Dentistry is a precise, challenging field that improves the health and appearance of the teeth and mouth. Dentists are also important advocates of computer and technology research. Becoming a dentist generally requires at least four years of postgraduate education at an accredited dental school. A foundation in biology and chemistry is required, but math courses are also beneficial to a dentist's career. Requirements vary by program and type of admission exam but generally include calculus and statistics.
Depending on math placement upon undergraduate admission, college algebra will often be a student's first math course. The course is an introduction to algebraic functions, equalities and inequalities and is a minimum requirement for dental schools. The American Dental Association specifically notes that algebraic concepts including exponential notation, absolute value and ratios and proportions appear on the Dental Admission Test (DAT). Although most schools require more advanced coursework, college algebra is almost always a prerequisite.
Precalculus and Trigonometry
Before taking calculus, students must have a thorough foundation in functions and trigonometry. Many of the questions on the DAT will cover concepts taught up through precalculus, such as trigonometry, real and complex numbers, sequences and series, and solving inequalities and equations. Depending on the student's high school math performance, he may be able to test out of precalculus and move directly into calculus. Additionally, students who are placed into calculus but still require some more review may choose to take a semester of precalculus.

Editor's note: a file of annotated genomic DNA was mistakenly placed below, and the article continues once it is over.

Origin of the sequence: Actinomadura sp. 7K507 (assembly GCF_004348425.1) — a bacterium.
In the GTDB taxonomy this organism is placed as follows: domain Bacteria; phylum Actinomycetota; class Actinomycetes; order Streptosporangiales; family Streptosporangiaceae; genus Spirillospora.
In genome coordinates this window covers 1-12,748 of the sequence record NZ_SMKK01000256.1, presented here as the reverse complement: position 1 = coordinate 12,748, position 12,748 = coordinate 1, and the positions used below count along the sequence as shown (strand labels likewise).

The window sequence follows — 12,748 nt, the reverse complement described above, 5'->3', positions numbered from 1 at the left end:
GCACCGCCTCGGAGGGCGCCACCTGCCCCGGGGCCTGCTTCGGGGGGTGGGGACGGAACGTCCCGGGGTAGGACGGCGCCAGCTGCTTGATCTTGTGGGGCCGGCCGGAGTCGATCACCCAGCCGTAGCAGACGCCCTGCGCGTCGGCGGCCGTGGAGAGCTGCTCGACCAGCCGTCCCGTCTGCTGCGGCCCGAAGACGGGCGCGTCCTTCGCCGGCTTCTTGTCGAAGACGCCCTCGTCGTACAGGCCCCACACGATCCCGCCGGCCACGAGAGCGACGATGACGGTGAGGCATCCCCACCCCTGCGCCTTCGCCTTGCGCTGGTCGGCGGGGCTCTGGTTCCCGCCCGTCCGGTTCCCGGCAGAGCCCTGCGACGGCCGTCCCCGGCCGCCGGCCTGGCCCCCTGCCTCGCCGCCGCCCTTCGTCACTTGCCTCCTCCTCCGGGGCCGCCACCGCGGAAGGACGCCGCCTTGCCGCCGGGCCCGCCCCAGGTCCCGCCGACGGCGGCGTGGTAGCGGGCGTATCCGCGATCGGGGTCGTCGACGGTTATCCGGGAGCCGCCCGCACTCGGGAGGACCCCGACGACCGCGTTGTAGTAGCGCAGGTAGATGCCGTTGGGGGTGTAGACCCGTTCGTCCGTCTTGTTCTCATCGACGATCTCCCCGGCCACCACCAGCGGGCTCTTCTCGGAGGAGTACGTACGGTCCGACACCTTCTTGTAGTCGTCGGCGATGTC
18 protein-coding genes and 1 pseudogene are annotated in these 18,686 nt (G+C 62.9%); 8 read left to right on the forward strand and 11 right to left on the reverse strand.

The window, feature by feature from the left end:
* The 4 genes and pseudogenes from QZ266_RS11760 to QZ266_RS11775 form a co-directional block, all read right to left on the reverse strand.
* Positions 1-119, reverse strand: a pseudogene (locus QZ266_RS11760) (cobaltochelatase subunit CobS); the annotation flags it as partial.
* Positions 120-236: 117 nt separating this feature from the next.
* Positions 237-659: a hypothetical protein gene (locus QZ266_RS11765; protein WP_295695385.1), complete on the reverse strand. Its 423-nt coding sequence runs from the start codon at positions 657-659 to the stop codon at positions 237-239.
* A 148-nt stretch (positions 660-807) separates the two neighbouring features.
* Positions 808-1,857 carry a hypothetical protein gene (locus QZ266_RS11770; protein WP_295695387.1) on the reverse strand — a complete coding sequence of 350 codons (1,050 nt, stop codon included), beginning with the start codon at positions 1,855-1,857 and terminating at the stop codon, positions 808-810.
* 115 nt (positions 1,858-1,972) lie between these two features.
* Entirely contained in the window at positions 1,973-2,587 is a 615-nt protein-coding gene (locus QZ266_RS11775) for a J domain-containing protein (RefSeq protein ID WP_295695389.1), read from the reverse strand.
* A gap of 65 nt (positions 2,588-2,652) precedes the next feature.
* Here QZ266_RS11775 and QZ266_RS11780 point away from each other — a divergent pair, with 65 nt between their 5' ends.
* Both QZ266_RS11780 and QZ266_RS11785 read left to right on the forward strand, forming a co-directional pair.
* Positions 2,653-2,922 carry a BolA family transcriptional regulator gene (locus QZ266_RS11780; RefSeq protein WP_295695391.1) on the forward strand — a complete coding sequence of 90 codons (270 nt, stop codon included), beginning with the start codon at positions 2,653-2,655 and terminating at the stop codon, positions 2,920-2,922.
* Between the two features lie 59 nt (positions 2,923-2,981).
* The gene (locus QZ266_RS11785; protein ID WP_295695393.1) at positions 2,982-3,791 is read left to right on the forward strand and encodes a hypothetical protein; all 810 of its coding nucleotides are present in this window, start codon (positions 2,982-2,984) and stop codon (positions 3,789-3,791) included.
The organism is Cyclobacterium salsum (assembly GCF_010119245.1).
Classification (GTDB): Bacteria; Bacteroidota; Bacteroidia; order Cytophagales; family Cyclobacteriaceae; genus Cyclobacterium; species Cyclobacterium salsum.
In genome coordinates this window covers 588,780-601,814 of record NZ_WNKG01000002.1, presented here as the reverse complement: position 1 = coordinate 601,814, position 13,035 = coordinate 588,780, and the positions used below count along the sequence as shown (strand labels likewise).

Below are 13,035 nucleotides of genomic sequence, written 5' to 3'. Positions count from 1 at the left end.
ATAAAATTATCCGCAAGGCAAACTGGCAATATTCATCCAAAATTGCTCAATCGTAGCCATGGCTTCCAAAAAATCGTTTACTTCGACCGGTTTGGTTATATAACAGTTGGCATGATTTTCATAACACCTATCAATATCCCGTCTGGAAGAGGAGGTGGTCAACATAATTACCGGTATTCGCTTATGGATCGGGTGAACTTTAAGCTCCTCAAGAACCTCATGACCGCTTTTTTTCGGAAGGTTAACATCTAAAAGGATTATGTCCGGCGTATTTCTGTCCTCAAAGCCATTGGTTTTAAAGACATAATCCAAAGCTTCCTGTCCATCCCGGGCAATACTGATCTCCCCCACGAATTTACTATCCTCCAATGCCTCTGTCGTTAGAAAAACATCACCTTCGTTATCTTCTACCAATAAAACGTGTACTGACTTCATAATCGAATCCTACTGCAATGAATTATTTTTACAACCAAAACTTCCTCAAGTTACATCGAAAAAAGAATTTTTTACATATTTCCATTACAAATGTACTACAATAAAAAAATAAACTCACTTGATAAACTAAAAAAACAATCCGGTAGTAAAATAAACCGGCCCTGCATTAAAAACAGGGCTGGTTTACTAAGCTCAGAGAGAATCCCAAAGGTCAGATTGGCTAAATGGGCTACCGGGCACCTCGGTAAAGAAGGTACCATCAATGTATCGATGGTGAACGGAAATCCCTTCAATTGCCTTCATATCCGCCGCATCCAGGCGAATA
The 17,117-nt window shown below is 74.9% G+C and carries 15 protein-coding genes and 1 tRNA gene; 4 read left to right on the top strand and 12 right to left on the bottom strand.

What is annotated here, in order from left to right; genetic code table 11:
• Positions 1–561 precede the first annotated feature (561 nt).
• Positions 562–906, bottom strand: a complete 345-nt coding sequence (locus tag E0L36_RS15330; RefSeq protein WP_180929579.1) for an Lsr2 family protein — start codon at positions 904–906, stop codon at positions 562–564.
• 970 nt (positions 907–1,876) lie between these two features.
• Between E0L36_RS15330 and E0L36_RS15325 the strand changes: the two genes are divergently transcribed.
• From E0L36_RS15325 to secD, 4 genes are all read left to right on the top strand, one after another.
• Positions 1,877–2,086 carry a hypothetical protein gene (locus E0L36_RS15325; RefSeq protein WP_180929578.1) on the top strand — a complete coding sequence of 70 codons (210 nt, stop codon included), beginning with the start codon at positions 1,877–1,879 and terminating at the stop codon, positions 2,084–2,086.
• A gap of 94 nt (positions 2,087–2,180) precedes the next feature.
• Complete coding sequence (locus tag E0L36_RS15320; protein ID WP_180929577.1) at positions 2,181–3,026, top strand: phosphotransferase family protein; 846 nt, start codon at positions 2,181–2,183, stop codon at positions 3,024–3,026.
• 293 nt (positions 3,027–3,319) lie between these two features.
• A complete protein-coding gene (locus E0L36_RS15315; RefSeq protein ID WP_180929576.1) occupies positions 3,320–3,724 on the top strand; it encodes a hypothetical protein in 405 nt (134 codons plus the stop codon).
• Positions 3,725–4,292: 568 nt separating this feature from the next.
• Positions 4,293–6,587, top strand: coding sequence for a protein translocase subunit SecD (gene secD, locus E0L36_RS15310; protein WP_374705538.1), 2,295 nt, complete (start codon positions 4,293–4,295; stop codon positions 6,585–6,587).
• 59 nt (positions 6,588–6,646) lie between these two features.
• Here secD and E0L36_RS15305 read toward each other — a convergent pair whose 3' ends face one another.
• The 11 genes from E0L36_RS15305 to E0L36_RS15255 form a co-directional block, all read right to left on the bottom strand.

Calculus, the study of change, is strongly recommended for students applying to dental school. Making precise measurements based on constantly changing data is important in dental work. While advanced mathematics courses aren't a prerequisite at certain dental schools, Boston University's School of Dental Medicine notes that fulfilling at least two semesters of upper-level mathematics will ensure a competitive application. The Health Professions program at Dartmouth recommends that these two terms be calculus and statistics. In addition, many dental students take courses in physics, which often require a course in calculus.
Statistics is strongly recommended for students applying to dental school. Some schools may take Medical College Admission Test scores (MCAT) in addition to DAT scores, and the MCAT features sections grounded in data-based and statistical reasoning. Additionally, more and more dental schools are requiring statistics courses for admission. The basic statistical concepts, including the manipulation and collection of observational data, are helpful for advanced science coursework that involves experimentation. In addition, the ADA states that probability and statistics will be on the DAT.
Gale Marie Thompson's work has been published in "Denver Quarterly," "Los Angeles Review" and "Best New Poets 2012." Thompson holds a BA in English and creative writing from the College of Charleston, a MFA from the University of Massachusetts Amherst, and is working on a PhD at the University of Georgia.